Year after year, The Winnetka Club HouseWalk — the major fundraiser of the over-a-century-old organization — gives back to its community by celebrating its history and beauty.
Guided by its mission, “Local actions make a difference in our lives and that of our neighbors,” The Winnetka Club, founded in 1908, continues into its second century of shaping the North Shore community with the same dedication to outreach and volunteerism as its first.
The 2017 HouseWalk is pleased to include a house that is new to the fundraiser, but hardly new to the community. This year, homeowners Amy and Ted Zook will open the doors of their Locust Road home, built in 1896, in support of this annual charitable event.
The Zooks have been true explorers of the Windy City and its suburbs throughout their 30-year marriage. Amy, originally from Frankfurt, a south suburb of Chicago, and Ted lived in the city before buying their first home in the western suburbs and eventually settled on the North Shore in 2000. “We’re well-rounded,” Amy offers with a smile.
It wasn’t until 2010 that the couple purchased their current home, a six-bedroom, six-and-one-half bath Hubbard Woods property, for themselves and their three daughters. Once they walked into the space, it immediately felt right.
“Our oldest was getting ready to leave for college, so we wanted to move in and have it feel like a home right away. The decorating process started with her room, so she felt settled.”
But it was long before 2010 that Amy had felt a sense of certainty about the house herself: “I love to be outside and I love gardening. We didn’t live far from here—whenever we would drive down the street, I just always loved this house and its beautiful yard.”
Entering the house, you are first welcomed into a reception hall, instantly struck by the high ceilings and the soft light streaming through the many windows that line the walls. From room to room, gleaming hardwood floors, detailed moldings, and woodwork impress.
As you move into the gourmet kitchen, it is the room’s unique color that catches your eye. Amy and Ted kept the distinctive green kitchen just the way it was when they moved in—and it continues to draw them in: “We have a booth in the kitchen that is probably where we spend the most time. It’s the heart of our home.”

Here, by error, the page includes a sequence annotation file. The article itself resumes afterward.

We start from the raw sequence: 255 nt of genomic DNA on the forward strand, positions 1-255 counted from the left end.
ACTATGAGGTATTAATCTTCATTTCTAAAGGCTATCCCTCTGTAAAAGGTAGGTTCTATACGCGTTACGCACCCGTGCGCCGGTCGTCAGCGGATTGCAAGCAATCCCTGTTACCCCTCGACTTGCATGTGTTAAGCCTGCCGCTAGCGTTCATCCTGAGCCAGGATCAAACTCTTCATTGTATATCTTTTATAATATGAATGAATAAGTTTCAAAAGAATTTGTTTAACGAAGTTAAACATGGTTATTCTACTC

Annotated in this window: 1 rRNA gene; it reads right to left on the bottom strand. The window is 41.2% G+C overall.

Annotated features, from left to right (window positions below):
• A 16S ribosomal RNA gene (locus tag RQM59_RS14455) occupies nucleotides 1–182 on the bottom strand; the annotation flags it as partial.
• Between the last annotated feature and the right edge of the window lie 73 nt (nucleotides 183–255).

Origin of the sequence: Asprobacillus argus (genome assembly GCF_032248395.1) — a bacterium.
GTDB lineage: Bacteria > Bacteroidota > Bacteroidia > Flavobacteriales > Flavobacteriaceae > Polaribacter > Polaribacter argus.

The kitchen opens into the family room with its oak-beamed ceilings and views of the expansive lawn. It is that serene vista that makes it Amy’s favorite room and a gathering spot for the family.
But it is the living room that holds Amy’s most beloved piece: a painting by Chicago artist Matt Almy. The couple commissioned the work, which now resides above the fireplace, a depiction of Moses in battle with the Amalekites. Zook is struck by both its spiritual implication and artistry.
The dining room also features a painting by Almy in a handmade frame by the artist. Flowers by Victor Hlavacek Florist and a tablescape by Peachtree Place add color to the otherwise subdued and quietly sophisticated space.
In order to make this sizeable space function, Amy prefers a “neutral, clean, and uncluttered” look, something comfortable and tailor-made for quiet relaxation and a full family life. She describes the house’s style as “transitional,” saying this works for her and her husband—he is more traditional, while she likes things a little more modern.
Decorator Rita Lashmet helps the two meet in the middle when it comes to style, picking elegant and decidedly non-fussy items for the house.
Rita shares, “I have had the pleasure to work with Amy since her first home in Winnetka.” For the Zooks’ current space, Rita combines the antique rugs, Biedermeier, and Empire antiques mixed with designs from Barbara Barry and Holly Hunt from the Zooks’ previous space with updated fabrics and new upholstered pieces. “We had great fun searching for unique accent tables and French mirrors to showcase the height of the rooms!”
Some of the decorator’s favorite resources include Anna’s in Lake Forest, Antique Resources and Holly Hunt in Chicago, Baker Furniture, Rouzati Rugs in Wilmette, and The Find in Highwood.
Rita echoes her clients sentiments in assessing the look and feel of the house saying, “I think the style can be defined as luxurious yet somewhat minimal.”
And, thankfully, “minimal” can also describe the work they have had to put into the house—it was the previous owners that made many of its greatest changes, including adding the back patio, raising the roof line, and changing the shingle and stucco exterior to a completely stucco façade.
But it was a resident from further down the house’s “family tree” that proved to update the Zooks’ understanding of the house.
“A few years ago, there was a man in town for his 75th birthday and a New Trier reunion. He revealed that he grew up in this home and we invited him for a tour of the property with his family. We always thought our exercise room had been converted from something else, but he said that his mother actually wrote an article for the Winnetka paper that every house should have a gymnasium! Even then, it was an exercise room. “
The Zooks are thrilled to participate in this year’s HouseWalk, Lifestyles of the North Shore, taking place May 17 from 10 am to 3 pm. In addition to the money raised for local scholarships, The Winnetka Club will make a $500 donation to the homeowners’ charity of choice, The Well of Mercy.
“The time is right to open our doors this year and we are so happy to give back to the Winnetka community.”
For more information on The Winnetka Club and this month’s HouseWalk, visit thewinnetkaclub.com